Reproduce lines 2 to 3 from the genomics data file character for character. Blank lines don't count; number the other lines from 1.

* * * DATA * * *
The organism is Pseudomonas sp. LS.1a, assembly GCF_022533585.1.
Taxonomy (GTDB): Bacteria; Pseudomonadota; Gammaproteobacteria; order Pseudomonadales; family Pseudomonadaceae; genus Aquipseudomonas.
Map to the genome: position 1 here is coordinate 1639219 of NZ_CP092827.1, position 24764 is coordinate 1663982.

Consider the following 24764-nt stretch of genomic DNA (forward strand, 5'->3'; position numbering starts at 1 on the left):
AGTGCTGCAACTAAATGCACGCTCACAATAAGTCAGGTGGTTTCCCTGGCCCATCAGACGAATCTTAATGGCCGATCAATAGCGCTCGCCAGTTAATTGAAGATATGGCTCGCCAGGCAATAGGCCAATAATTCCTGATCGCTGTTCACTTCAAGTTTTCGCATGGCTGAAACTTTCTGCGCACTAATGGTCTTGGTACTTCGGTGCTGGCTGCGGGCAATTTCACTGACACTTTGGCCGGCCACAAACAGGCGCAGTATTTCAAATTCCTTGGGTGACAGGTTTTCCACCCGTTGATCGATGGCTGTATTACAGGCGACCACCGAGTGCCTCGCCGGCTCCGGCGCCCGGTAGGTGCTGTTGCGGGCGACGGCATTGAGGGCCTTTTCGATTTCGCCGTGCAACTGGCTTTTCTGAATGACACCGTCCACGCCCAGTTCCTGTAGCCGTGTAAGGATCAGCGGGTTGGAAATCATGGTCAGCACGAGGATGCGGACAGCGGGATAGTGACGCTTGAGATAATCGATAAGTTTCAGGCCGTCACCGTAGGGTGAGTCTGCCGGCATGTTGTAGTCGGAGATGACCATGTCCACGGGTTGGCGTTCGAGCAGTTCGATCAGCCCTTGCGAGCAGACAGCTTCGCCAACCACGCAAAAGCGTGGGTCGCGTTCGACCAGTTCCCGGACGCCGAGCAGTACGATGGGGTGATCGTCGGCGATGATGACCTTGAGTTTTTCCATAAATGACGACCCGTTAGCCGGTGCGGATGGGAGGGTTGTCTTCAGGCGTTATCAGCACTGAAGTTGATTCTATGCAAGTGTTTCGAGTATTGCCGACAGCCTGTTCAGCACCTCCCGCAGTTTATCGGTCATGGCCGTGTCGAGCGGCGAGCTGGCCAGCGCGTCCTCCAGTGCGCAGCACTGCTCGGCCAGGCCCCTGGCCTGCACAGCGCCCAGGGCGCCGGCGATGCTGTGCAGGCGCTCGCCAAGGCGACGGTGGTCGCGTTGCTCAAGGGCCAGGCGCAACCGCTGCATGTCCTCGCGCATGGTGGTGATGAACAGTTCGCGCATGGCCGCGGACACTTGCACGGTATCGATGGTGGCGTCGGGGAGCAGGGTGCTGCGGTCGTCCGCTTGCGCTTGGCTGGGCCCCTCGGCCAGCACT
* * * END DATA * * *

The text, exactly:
Taxonomy (GTDB): Bacteria; Pseudomonadota; Gammaproteobacteria; order Pseudomonadales; family Pseudomonadaceae; genus Aquipseudomonas.
Map to the genome: position 1 here is coordinate 1639219 of NZ_CP092827.1, position 24764 is coordinate 1663982.